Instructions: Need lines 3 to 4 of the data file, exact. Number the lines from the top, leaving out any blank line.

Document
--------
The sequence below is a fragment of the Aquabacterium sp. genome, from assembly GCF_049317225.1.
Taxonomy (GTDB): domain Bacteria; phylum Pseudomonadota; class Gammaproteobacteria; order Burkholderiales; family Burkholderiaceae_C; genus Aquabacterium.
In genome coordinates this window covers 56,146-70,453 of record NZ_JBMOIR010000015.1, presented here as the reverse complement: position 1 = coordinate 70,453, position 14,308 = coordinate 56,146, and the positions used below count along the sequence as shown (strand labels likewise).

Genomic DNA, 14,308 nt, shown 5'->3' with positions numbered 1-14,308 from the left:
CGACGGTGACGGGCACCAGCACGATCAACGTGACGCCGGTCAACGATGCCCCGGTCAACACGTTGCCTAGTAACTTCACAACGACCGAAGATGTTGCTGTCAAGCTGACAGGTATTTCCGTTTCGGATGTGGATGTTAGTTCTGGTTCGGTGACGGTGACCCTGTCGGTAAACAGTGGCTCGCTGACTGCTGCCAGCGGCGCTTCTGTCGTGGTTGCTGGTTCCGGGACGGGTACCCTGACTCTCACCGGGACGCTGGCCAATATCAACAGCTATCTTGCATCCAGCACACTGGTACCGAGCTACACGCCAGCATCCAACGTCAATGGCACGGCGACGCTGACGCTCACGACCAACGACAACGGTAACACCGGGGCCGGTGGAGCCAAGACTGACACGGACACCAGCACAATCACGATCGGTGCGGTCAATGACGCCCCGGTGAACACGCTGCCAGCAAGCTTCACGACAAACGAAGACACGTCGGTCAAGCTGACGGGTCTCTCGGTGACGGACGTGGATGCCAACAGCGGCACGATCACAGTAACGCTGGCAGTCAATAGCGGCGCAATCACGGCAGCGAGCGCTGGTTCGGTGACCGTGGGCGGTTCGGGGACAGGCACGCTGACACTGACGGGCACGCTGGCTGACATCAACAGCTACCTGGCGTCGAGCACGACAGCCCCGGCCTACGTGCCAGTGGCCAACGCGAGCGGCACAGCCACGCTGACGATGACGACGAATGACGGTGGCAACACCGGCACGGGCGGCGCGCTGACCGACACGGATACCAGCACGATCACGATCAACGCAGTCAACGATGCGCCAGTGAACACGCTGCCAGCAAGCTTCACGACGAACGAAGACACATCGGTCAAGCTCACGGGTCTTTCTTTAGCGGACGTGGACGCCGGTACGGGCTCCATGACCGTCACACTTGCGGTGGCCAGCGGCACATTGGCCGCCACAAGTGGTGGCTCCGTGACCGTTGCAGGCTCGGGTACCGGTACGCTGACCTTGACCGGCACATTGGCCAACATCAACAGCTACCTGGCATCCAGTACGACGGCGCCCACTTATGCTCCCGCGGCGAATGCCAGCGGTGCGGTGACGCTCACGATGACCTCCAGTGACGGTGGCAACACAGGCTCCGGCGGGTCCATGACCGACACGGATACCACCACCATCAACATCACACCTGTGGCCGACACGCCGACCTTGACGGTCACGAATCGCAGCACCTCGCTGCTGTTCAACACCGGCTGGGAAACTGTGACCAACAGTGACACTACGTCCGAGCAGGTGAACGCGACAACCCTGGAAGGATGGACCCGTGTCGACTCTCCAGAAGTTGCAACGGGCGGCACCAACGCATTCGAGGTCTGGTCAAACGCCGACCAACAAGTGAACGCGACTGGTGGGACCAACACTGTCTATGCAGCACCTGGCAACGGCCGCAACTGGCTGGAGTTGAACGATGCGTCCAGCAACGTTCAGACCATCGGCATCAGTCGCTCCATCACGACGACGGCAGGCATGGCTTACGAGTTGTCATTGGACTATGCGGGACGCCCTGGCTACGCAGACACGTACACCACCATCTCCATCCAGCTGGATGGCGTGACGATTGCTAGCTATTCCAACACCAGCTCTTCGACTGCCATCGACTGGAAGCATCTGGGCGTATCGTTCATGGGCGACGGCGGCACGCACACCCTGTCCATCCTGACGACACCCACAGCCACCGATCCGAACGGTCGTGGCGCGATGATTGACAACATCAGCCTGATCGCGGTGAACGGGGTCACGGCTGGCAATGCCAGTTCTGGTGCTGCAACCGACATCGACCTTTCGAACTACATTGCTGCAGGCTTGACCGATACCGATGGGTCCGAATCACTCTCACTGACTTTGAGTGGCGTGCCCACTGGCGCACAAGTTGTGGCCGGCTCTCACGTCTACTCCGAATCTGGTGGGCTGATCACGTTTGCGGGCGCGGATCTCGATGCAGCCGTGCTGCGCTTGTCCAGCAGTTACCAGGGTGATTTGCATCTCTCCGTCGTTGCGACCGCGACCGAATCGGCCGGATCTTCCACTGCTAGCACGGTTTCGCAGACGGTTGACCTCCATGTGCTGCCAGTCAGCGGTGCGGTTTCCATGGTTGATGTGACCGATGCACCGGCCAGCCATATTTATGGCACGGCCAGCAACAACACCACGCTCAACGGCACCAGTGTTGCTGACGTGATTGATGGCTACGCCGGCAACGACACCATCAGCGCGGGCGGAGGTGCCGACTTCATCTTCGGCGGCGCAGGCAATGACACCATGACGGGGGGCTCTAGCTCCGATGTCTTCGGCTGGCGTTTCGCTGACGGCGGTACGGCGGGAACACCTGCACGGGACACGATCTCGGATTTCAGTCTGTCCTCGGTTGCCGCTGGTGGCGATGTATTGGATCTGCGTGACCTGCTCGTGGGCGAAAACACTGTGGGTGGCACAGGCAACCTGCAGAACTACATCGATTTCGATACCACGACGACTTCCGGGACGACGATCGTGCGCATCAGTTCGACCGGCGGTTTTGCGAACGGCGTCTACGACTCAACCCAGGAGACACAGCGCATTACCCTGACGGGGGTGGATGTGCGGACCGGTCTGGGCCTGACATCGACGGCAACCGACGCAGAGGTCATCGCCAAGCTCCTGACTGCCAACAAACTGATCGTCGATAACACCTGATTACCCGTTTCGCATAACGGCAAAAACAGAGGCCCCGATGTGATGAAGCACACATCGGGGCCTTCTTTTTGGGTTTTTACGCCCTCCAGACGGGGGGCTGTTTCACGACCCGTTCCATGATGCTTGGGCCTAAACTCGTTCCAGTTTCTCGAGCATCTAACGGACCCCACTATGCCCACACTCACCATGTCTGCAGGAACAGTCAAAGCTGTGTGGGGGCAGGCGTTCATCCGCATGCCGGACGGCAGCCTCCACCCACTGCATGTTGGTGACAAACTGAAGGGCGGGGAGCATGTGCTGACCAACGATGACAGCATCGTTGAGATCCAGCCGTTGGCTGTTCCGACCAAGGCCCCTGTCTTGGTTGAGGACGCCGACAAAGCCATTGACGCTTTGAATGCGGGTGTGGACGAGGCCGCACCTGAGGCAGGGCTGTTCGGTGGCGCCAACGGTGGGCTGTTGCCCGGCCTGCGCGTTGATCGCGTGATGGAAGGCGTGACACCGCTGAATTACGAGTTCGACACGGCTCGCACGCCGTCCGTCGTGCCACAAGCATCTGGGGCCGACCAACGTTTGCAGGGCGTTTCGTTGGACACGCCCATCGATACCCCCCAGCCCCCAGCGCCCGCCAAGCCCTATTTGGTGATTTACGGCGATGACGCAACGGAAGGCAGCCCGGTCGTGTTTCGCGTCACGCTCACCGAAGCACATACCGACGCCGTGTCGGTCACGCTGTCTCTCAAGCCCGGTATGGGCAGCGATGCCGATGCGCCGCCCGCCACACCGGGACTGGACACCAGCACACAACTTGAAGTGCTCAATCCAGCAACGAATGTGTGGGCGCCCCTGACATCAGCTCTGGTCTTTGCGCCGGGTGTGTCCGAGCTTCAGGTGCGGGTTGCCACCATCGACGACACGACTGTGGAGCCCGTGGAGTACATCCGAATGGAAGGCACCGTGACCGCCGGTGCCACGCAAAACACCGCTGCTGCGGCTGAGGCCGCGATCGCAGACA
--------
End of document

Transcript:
In genome coordinates this window covers 56,146-70,453 of record NZ_JBMOIR010000015.1, presented here as the reverse complement: position 1 = coordinate 70,453, position 14,308 = coordinate 56,146, and the positions used below count along the sequence as shown (strand labels likewise).

Genomic DNA, 14,308 nt, shown 5'->3' with positions numbered 1-14,308 from the left: